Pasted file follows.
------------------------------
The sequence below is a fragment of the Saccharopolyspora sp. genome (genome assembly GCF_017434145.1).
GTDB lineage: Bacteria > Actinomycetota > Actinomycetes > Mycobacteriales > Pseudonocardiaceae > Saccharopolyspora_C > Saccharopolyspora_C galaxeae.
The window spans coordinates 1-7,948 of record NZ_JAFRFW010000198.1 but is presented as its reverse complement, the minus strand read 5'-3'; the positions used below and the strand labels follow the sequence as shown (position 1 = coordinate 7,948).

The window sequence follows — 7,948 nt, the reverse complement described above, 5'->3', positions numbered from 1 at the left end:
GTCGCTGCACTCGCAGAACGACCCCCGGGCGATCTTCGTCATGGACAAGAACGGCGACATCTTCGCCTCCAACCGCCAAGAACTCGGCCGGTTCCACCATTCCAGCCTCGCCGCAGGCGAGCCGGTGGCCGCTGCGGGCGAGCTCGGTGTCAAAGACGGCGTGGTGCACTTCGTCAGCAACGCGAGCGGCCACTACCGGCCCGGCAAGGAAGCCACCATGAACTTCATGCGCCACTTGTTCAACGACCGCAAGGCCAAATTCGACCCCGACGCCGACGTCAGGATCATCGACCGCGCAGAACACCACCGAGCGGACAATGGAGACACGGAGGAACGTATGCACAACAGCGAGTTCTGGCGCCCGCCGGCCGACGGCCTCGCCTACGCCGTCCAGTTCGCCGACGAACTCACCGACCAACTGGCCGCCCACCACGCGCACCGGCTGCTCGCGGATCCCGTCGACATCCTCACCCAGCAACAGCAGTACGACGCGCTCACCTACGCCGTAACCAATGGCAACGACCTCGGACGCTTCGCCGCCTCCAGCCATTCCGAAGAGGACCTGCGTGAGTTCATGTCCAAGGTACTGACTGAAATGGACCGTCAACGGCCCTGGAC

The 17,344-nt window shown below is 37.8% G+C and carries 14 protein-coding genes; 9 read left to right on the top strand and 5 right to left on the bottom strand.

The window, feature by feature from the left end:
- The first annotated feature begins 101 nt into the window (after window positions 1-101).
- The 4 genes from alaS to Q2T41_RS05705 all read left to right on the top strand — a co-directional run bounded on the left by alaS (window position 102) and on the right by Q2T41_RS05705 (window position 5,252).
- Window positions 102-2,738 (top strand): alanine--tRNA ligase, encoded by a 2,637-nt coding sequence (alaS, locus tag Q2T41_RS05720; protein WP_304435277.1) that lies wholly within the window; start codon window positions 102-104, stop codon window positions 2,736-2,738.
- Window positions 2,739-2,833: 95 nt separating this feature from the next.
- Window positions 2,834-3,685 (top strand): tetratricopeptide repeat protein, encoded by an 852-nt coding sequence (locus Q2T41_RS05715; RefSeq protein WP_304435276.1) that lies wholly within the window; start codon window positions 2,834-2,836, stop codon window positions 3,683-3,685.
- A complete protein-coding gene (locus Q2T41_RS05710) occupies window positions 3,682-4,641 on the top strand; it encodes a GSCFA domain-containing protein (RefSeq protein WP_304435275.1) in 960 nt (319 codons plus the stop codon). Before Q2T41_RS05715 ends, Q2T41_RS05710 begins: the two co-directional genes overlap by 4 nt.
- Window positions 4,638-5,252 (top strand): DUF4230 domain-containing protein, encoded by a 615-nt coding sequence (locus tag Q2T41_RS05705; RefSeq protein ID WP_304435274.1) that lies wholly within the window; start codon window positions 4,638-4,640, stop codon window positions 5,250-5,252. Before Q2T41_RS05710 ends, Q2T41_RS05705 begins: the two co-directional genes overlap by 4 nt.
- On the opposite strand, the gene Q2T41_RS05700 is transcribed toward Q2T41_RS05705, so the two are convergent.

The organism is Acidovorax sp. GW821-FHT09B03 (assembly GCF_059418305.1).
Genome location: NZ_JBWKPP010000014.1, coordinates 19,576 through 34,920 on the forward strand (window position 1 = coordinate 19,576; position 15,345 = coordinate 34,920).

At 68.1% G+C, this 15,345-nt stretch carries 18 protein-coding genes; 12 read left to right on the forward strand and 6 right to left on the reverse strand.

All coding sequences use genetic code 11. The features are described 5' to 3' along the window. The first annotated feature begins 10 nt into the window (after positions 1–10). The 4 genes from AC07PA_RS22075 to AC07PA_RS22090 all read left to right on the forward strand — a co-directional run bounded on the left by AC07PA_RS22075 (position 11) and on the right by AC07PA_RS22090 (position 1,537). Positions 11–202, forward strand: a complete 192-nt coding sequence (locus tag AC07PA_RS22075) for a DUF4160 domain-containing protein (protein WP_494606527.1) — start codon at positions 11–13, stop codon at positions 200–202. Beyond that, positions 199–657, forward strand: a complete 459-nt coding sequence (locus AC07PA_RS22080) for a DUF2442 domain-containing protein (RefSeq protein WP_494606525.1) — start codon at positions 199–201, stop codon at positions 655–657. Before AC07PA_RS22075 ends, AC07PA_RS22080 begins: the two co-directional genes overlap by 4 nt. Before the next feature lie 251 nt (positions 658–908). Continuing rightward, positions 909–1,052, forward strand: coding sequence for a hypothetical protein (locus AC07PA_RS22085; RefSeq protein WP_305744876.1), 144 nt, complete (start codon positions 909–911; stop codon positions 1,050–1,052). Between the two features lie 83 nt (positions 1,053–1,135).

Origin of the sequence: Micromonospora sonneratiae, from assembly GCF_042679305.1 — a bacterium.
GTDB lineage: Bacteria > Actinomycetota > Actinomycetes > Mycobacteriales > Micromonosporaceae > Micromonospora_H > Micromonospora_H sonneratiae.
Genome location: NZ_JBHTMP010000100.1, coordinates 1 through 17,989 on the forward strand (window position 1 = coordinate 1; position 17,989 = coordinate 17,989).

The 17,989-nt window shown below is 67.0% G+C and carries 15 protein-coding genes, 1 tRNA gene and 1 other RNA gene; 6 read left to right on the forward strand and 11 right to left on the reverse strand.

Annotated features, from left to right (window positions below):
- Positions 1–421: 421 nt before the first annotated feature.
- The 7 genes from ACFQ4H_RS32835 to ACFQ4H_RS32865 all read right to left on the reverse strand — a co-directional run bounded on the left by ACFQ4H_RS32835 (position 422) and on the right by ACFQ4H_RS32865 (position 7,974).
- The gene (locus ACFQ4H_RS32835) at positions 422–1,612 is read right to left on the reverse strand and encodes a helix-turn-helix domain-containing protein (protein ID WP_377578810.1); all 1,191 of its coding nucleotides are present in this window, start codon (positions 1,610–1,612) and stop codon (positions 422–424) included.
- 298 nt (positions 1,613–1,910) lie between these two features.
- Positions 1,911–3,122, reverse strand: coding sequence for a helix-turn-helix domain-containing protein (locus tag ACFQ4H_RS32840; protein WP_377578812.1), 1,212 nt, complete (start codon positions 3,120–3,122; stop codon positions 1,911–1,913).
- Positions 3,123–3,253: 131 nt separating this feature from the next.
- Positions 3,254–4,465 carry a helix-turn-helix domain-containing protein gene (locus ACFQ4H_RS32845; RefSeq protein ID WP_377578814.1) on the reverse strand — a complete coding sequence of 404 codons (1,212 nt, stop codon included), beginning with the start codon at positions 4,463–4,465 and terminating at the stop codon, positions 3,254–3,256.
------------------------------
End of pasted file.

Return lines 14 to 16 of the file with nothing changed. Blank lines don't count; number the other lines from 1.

- Window positions 4,638-5,252 (top strand): DUF4230 domain-containing protein, encoded by a 615-nt coding sequence (locus tag Q2T41_RS05705; RefSeq protein ID WP_304435274.1) that lies wholly within the window; start codon window positions 4,638-4,640, stop codon window positions 5,250-5,252. Before Q2T41_RS05710 ends, Q2T41_RS05705 begins: the two co-directional genes overlap by 4 nt.
- On the opposite strand, the gene Q2T41_RS05700 is transcribed toward Q2T41_RS05705, so the two are convergent.

The organism is Acidovorax sp. GW821-FHT09B03 (assembly GCF_059418305.1).